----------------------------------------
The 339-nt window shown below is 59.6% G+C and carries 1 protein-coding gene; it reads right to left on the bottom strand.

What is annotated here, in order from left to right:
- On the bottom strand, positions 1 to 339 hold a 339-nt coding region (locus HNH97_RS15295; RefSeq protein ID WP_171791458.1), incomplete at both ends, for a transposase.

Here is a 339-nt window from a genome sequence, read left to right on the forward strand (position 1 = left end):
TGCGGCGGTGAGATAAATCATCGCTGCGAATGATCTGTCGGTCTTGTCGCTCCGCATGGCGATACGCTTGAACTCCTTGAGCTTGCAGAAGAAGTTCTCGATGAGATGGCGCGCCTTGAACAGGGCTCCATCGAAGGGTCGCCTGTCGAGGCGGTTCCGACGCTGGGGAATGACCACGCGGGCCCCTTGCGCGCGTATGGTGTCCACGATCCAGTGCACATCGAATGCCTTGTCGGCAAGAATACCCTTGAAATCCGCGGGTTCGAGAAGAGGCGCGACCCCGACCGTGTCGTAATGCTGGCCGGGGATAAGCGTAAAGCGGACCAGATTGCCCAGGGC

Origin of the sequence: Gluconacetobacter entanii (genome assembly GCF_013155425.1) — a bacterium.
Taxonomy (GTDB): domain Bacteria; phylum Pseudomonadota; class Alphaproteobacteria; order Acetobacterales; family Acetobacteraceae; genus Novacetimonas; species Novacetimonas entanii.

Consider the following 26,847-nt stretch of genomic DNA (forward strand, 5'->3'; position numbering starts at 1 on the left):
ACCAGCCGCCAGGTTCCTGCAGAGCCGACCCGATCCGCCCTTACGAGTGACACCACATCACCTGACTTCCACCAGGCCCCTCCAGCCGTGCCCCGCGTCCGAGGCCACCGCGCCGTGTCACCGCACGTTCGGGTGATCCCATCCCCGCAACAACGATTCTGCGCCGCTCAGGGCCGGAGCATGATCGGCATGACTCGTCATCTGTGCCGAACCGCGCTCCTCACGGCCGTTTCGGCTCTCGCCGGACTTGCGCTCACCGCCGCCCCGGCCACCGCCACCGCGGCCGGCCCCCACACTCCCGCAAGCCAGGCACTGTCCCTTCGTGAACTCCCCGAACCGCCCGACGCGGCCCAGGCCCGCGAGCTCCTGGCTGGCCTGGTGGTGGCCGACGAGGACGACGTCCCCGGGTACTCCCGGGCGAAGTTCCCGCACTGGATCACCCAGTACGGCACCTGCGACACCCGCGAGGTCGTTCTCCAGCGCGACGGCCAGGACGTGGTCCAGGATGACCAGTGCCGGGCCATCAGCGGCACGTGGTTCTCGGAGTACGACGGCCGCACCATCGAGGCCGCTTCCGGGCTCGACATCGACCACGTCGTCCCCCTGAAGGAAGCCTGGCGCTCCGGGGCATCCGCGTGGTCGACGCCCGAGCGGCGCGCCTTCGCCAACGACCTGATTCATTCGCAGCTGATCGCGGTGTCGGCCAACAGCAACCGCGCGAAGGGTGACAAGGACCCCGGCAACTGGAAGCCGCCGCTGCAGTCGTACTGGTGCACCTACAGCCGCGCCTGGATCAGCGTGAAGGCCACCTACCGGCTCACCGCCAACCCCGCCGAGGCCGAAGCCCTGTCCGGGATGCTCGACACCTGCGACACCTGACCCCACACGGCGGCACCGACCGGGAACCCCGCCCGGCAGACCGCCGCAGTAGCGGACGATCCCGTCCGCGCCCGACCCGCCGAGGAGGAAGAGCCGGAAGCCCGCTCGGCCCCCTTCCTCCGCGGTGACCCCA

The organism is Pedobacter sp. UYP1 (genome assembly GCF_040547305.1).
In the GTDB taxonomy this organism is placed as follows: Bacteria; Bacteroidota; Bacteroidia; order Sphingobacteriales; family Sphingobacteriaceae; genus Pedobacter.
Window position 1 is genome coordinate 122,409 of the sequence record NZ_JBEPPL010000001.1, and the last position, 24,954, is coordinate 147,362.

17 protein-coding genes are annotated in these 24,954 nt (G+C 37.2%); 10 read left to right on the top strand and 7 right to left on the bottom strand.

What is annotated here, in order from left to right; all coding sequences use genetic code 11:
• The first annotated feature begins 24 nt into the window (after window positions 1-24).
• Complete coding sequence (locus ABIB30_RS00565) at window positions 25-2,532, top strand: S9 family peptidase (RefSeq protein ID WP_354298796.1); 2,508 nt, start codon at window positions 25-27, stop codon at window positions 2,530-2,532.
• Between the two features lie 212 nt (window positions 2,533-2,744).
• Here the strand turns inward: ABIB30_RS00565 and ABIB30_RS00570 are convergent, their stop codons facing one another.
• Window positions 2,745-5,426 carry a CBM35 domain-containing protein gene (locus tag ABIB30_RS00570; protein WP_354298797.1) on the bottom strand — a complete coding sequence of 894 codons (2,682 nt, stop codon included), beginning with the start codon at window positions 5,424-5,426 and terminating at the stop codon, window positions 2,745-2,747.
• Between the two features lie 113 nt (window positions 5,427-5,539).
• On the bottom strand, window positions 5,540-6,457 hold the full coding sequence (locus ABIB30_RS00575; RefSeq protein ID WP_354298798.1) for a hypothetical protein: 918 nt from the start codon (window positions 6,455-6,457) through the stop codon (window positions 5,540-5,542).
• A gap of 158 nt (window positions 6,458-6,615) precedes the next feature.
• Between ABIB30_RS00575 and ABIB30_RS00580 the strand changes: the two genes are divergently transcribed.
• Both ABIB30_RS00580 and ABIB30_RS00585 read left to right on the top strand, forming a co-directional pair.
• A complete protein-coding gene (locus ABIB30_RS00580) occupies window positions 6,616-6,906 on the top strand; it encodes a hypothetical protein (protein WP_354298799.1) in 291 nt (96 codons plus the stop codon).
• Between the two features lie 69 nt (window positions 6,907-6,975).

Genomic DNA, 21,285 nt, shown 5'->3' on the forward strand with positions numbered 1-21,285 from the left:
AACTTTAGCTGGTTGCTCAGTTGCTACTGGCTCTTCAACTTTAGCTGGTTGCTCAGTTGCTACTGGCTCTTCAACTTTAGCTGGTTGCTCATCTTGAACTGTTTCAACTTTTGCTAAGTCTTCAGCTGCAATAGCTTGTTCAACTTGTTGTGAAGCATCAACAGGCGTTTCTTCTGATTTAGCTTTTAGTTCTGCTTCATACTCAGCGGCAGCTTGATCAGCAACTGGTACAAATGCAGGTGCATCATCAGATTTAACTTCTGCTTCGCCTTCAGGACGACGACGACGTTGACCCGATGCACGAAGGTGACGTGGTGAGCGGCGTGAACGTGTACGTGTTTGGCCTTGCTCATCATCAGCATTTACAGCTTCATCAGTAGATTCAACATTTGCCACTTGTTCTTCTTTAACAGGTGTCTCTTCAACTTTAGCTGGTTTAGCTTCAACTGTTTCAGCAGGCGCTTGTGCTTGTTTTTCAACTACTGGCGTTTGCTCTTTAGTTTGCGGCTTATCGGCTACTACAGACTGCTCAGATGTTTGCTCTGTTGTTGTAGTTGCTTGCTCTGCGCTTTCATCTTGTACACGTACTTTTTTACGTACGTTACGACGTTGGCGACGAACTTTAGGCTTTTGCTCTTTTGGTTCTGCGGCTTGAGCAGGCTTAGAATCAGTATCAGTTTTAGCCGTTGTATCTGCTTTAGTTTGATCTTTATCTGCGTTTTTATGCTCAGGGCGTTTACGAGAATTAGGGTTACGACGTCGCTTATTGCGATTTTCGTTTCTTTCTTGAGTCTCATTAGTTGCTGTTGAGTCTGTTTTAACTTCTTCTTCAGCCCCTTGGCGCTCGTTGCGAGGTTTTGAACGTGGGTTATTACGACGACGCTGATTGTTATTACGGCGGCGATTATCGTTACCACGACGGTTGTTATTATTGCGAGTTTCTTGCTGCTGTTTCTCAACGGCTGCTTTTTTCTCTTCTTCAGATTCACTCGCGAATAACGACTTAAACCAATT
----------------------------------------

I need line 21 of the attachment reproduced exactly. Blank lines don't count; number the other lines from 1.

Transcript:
• On the bottom strand, window positions 5,540-6,457 hold the full coding sequence (locus ABIB30_RS00575; RefSeq protein ID WP_354298798.1) for a hypothetical protein: 918 nt from the start codon (window positions 6,455-6,457) through the stop codon (window positions 5,540-5,542).